story by: Riel Vincent Alfarero, DRR Palo-Tanauan Social Mobilization Officer and Marivic Eclarinal, DRR Palo-Tanauan Field Assistant
On November 8, 2013, Super‑typhoon Haiyan (locally named “Yolanda”)—one of the largest Category 5 typhoons ever recorded— made landfall in Leyte. Over 12 million people were affected, of which 4 million were displaced and over 6,000 killed.
Palo is one of the affected municipalities in Leyte. It comprises 33 barangays, seven of which are coastal areas. San Joaquin, Palo is one of the most affected barangays with the highest number of people killed, leaving deep scars and pains that can still be felt in the community even up to now.
All that had happened because of Typhoon Haiyan became an eye opener to the people and the local government to pay attention to disaster preparedness and risk reduction in their communities.
Before Typhoon Haiyan, Disaster Risk Reduction and Management was a field that was disregarded by communities due to their own reservations. Communities turned a blind eye to Disaster Risk Reduction even though the Philippines experienced an average of 20 typhoons per year.
After typhoon Haiyan the scenario has changed. Through the various international non-government organizations (INGOs), activities and projects promoting Community-Based Disaster Risk Reduction and Management (CBDRRM) were organized. Catholic Relief Services (CRS) is one of the many INGOs that follows the grass root approach in capacitating and strengthening the barangay leaders before, during and after disaster.
“We don’t want retrieval, I will not let it happen again, we want zero casualty,” said barangay Chairman Gregorio Lantajo Jr. “We must embrace the community-based disaster risk reduction management or CBDRRM program of CRS because it is an opportunity for me and my constituents to be more prepared and to combat the effect of disaster risk in our community,” he added.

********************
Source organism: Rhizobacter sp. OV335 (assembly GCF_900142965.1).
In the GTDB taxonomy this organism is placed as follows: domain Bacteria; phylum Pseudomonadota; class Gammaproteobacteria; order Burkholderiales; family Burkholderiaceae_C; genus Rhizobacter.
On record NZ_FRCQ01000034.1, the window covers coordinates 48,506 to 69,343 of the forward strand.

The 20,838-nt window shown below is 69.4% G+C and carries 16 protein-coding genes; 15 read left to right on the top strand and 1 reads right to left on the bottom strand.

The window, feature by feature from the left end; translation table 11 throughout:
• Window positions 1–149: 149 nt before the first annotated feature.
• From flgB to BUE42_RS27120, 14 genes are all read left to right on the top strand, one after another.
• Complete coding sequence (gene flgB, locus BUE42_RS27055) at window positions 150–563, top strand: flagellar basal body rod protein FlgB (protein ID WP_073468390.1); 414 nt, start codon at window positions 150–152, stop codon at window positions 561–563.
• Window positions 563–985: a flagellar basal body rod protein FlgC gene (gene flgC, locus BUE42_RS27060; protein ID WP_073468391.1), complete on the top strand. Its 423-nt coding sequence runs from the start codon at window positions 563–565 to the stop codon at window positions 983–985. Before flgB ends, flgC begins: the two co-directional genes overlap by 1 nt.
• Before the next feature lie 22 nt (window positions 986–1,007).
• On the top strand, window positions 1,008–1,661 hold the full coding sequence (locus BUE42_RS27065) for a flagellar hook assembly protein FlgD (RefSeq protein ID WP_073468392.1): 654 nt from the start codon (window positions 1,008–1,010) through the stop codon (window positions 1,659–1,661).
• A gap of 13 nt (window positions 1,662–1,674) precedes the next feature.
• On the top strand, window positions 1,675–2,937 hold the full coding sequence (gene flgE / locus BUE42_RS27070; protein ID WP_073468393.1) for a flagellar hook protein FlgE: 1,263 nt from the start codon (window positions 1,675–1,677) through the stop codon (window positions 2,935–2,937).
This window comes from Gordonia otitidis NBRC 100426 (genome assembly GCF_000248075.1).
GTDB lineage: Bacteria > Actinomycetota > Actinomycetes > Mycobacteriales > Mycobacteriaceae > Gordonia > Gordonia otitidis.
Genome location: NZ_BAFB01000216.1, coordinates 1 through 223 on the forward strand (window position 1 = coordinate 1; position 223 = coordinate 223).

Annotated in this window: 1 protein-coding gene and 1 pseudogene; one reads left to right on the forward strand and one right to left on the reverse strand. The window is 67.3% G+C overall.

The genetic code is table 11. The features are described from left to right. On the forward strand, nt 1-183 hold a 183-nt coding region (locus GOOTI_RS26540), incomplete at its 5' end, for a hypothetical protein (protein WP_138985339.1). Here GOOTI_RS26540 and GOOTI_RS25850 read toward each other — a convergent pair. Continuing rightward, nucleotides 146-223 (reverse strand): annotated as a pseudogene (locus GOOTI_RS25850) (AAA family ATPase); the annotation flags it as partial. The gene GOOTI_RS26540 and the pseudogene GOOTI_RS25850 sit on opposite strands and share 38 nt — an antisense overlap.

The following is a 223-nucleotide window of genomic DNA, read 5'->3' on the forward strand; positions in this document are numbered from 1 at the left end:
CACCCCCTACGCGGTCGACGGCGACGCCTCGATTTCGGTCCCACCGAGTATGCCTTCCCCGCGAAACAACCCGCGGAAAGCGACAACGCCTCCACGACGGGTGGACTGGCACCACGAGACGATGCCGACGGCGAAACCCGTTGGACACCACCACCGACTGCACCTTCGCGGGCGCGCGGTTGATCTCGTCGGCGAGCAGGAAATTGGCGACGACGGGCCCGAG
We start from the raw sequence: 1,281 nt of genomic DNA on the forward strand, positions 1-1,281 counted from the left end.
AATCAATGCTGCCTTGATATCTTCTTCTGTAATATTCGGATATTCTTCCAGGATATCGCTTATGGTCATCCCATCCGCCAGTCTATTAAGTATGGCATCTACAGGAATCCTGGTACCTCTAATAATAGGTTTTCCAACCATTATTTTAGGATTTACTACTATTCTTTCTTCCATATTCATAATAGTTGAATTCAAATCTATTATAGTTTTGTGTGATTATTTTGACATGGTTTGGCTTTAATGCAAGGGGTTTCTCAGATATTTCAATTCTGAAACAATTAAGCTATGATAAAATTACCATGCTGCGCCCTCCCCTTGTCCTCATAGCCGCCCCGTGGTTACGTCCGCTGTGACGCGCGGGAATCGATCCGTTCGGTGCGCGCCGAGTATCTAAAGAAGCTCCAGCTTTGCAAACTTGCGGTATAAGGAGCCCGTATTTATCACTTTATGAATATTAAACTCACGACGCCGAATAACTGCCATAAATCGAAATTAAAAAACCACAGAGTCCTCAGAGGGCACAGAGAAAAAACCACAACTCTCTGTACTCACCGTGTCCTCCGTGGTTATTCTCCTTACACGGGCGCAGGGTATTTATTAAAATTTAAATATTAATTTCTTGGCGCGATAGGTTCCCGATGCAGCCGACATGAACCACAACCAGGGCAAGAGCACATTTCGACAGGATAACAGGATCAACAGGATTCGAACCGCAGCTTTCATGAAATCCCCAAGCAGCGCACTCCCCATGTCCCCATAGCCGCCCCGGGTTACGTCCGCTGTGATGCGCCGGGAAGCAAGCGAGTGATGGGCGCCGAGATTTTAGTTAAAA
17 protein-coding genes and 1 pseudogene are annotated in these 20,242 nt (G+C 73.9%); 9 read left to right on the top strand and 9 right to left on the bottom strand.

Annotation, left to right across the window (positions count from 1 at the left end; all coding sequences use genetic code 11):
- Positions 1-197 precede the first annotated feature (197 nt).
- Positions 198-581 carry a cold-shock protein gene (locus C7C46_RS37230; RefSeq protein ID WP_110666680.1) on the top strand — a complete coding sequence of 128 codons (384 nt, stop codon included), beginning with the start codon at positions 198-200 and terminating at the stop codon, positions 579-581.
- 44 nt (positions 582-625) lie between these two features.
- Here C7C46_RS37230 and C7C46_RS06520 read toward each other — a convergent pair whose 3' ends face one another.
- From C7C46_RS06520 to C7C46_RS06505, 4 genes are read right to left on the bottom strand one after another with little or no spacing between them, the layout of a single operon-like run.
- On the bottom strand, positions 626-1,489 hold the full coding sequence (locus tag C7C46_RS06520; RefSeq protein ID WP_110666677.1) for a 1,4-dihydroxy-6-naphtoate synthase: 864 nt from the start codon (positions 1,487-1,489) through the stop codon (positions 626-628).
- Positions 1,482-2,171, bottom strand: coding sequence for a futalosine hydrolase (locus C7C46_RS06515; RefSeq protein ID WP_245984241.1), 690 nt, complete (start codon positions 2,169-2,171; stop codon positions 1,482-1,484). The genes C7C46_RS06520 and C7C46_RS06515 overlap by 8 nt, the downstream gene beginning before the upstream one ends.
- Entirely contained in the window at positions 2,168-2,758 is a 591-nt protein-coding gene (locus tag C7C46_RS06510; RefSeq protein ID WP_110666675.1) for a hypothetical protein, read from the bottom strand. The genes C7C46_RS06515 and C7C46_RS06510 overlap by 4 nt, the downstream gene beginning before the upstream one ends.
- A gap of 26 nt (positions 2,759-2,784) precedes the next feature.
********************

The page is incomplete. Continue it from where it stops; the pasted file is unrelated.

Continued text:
CRS, through its Planning for Resilience and Effective Preparedness (PREP) project which is funded by USAID and implemented in collaboration with the Center for Disaster Preparedness (CDP), initiated and conducted a series of training of trainers on CBDRRM in the barangay. From identification of hazards to making plans, all the barangay leaders are hands on.
With the project’s aim of making the whole community equipped with knowledge on disaster preparedness and risk reduction, the PREP team had organized DRR ambassadors and advocates to disseminate information and awareness campaigns to the households.
“The trainings helped us understand our risks, vulnerabilities and even our capacities in responding to disasters,” says one of the ambassadors.
Aside from the trainings, CRS also conducted participatory GIS mapping. CRS was able to revolutionize the process converting it into high-quality GIS maps which are readily available for future infrastructure and risk assessment planning.
To measure the program activities’ effectiveness, CRS conducted simulation drill exercises last April 24, 2016.
According to barangay Chairman Lantajo, he was overwhelmed with the participation of every family. “We didn’t totally anticipate their full effort and cooperation in the simulations. Their personal experience of typhoon Haiyan triggered the drive of households to genuinely offered their time and effort to make the drill a collective pursuit,” Chairman Lantajo said.
More than 800 families brought their GO bags where their important documents and emergency items are stored. Drill participants also marched to their designated pick-up points for pre-emptive evacuation and respective evacuation center.
During the simulations, different scenarios were enacted on the spot to test on how the BDRRMC members responded and coordinated with the Municipal’s Disaster Risk Reduction Office and other government agencies.
“We are very thankful to USAID, CRS and CDP because they initiated the simulation drill exercises. They are instruments to push and make us to become a resilient community. Our activity would not be possible without the coordination with the local government units of Palo, with the participation of MDRRMO Tanauan, the Department of Education, other government agencies, partner NGOs and all the members of the BDRRMC and even the families. With this, we realized that our path from vulnerability to resiliency lies on the participation of each individual. We must work hand in hand and prepare to face the future,” Chairman Lantajo said in his message after the simulation drill.
Photos by Radin Rubis, CRS MEAL officer/CRS.